Saturday, June 28, 2008


I think you never forget your childhood, whether it was happy or unhappy. - Marcel Carne

With the present spiraling prices of commodities, everything has a price even when entertaining ones self. Feeling the pinch, I can’t help but be nostalgic of my childhood years. That was a time when life was simple, where summer fun is playing “patentero” and “taguan” in the town plaza under the watchful eyes of the full moon. A time when a child’s toy truck consists of a sardine can for its body and four milk cans as its tires. Where all you need is two sticks taken from a branch of a guava tree to play “shato” with your friends all afternoon.

Unlike today where I have to wakeup early to bring my daughter to her nursery class, I walked to attend my primary education. It’s not because of the unavailability of transportation but because my school is just a few hundred meters from our house. My “baon” consist of two sandwiches and kalamansi juice prepared by my Mom and put in one of her Tupperware (she’s got a cabinet full of those plastic containers). So that I won’t feel left-out, she gave me 10 centavos to buy what ever I want in the canteen. What can you buy with 10c? In those days a lot, mostly junk foods, from 10 pieces of “dolce de lemon” to 10 Tarzan bubble gums or two bars of Thunderbolt chocolates.

During weekend, our parents treat us to a movie. We have to eat dinner early because the last full show starts at 7:00 in the evening. They always play double feature films so you’re glued to your seat for four hours, mesmerized to the magic of cinema. During intermission, my Dad gave us extra treat by buying soft drinks and siopao. Sometimes my parents allow me to watched movies on my own. They are at ease because movie employees knew me already. Cinemas charge only half for minors, so I only pay 25c to get in plus 15c for soft drink and 10c for the siopao. Talking about cheap entertainment, fifty centavos and you could enjoy all of these.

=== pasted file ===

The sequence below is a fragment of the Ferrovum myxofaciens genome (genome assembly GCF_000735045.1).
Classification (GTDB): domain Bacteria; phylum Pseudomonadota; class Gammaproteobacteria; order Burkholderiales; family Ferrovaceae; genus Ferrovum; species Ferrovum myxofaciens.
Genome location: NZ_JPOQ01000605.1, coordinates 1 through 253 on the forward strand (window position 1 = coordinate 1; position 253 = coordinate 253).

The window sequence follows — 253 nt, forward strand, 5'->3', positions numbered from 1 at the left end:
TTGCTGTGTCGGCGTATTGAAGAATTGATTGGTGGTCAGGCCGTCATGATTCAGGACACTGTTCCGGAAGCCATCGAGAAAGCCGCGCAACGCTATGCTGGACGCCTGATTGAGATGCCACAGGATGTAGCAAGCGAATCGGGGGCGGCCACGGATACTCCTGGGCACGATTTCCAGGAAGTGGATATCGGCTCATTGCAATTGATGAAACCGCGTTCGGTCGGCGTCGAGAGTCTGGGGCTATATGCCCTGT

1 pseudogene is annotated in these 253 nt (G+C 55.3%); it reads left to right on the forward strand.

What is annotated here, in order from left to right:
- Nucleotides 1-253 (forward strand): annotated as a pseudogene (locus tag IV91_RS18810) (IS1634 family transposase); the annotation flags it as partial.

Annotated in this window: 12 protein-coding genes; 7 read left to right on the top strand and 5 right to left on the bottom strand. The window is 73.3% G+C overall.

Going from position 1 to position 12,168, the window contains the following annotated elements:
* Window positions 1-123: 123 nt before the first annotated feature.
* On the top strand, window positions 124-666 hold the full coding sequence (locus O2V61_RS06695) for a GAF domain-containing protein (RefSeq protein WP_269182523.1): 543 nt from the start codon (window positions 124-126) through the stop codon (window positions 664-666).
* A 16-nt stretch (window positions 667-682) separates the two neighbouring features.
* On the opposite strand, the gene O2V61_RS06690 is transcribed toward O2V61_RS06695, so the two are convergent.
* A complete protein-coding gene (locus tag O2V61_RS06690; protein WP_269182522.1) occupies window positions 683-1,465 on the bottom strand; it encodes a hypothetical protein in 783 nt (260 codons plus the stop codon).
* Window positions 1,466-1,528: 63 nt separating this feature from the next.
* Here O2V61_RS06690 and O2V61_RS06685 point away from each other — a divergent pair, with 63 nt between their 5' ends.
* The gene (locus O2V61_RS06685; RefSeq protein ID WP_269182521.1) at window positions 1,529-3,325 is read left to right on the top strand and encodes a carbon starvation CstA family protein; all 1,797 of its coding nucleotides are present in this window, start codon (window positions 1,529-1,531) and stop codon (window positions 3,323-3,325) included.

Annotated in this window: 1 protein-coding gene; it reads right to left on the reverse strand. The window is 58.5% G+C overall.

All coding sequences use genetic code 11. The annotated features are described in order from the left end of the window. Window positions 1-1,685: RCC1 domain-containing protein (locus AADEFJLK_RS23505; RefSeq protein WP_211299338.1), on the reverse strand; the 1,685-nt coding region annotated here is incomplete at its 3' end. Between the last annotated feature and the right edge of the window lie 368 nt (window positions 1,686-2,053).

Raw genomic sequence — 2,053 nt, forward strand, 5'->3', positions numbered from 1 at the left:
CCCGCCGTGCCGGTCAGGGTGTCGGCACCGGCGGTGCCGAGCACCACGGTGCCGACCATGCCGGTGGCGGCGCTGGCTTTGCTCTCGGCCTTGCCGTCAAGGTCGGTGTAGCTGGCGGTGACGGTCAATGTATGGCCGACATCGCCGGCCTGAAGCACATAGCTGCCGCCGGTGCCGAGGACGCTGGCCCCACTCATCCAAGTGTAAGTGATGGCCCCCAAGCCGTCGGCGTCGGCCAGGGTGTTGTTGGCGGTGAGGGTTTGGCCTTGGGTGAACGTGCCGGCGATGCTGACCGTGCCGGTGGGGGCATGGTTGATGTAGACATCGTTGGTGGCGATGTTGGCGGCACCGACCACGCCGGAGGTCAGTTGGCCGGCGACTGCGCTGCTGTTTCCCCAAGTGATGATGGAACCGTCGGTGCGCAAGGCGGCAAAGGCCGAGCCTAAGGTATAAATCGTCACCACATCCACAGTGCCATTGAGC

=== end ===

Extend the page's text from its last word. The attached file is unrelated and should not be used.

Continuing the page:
My grandmother has her own story to tell. She said all you need is 20 centavos to do your daily marketing. I’ve never seen one, but when she was young they have a currency denomination called “maraveles”. I’ts worth half of one centavo. Just imagine what it was back then when there are things you could buy for half a centavo.

Haay… buhay.


  1. My late grandfather had a different word for the "maraveles" or half-centavo. He called it the "Kusing". :)

    The first "baon" I received from my father was 1 peso and at the time, that amount was half the average baon my classmates got from their parents. In spite of that, my father expected to see some savings from me. It was a good way to start training a kid on the basics of fiscal discipline. :)

  2. panaderos, ahh so that's it. I've heard old people mentioned it as in "Wala nga akong pera kahit isang kusing".

  3. she’s got a cabinet full of those plastic containers>>>> same with us. those were the days where everyone are buying tupperwares.

    during my time, 1c was not that valuable anymore but may baon was just 15p. you can already buy a coke and a burger.

    those were the days.

  4. donG, you can conclude who's the oldest and the youngest between you, panaderos and me. Nagkakabistohan tuloy nang idad.

  5. ayayay! ayoko ng magsabi kung magkanong baon ko. mahirap na. hehehe

  6. those were the good ole days. I also reminisce like this from time to time and wonder if it's going to get any better like this. oo nga, hay buhay.

  7. R-yo, LOL, ang amount nang baon ba is inversely proportional kung anong dekada ka nag-aral?

    Thanks for dropping by.

    Ka Rolly, masarap nung bata ano. Walang ina-alala. Besides that, life then was better and not as complicated as today.